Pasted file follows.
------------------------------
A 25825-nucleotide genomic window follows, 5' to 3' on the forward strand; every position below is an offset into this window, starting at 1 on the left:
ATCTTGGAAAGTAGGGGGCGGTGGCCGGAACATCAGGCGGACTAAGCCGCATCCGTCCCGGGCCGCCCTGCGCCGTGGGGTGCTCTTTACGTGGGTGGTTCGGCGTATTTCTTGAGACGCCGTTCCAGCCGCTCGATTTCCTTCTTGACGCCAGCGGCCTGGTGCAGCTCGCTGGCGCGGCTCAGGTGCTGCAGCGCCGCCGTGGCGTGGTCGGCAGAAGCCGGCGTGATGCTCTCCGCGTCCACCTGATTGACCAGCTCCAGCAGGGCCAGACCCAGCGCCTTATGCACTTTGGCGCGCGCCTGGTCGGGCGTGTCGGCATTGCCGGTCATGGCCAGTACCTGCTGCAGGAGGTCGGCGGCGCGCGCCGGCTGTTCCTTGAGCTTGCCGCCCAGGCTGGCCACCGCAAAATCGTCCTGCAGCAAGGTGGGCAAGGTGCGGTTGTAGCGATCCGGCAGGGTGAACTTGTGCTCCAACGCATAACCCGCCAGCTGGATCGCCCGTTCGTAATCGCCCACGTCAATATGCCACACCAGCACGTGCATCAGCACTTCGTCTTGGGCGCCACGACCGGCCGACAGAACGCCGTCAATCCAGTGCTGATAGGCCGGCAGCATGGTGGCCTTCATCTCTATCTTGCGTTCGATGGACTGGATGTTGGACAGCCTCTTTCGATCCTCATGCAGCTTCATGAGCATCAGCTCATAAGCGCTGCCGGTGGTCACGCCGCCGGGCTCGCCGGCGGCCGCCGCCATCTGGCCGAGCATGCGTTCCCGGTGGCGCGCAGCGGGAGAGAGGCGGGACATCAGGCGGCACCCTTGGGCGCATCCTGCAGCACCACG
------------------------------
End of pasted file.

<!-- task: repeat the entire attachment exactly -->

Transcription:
A 25825-nucleotide genomic window follows, 5' to 3' on the forward strand; every position below is an offset into this window, starting at 1 on the left:
ATCTTGGAAAGTAGGGGGCGGTGGCCGGAACATCAGGCGGACTAAGCCGCATCCGTCCCGGGCCGCCCTGCGCCGTGGGGTGCTCTTTACGTGGGTGGTTCGGCGTATTTCTTGAGACGCCGTTCCAGCCGCTCGATTTCCTTCTTGACGCCAGCGGCCTGGTGCAGCTCGCTGGCGCGGCTCAGGTGCTGCAGCGCCGCCGTGGCGTGGTCGGCAGAAGCCGGCGTGATGCTCTCCGCGTCCACCTGATTGACCAGCTCCAGCAGGGCCAGACCCAGCGCCTTATGCACTTTGGCGCGCGCCTGGTCGGGCGTGTCGGCATTGCCGGTCATGGCCAGTACCTGCTGCAGGAGGTCGGCGGCGCGCGCCGGCTGTTCCTTGAGCTTGCCGCCCAGGCTGGCCACCGCAAAATCGTCCTGCAGCAAGGTGGGCAAGGTGCGGTTGTAGCGATCCGGCAGGGTGAACTTGTGCTCCAACGCATAACCCGCCAGCTGGATCGCCCGTTCGTAATCGCCCACGTCAATATGCCACACCAGCACGTGCATCAGCACTTCGTCTTGGGCGCCACGACCGGCCGACAGAACGCCGTCAATCCAGTGCTGATAGGCCGGCAGCATGGTGGCCTTCATCTCTATCTTGCGTTCGATGGACTGGATGTTGGACAGCCTCTTTCGATCCTCATGCAGCTTCATGAGCATCAGCTCATAAGCGCTGCCGGTGGTCACGCCGCCGGGCTCGCCGGCGGCCGCCGCCATCTGGCCGAGCATGCGTTCCCGGTGGCGCGCAGCGGGAGAGAGGCGGGACATCAGGCGGCACCCTTGGGCGCATCCTGCAGCACCACG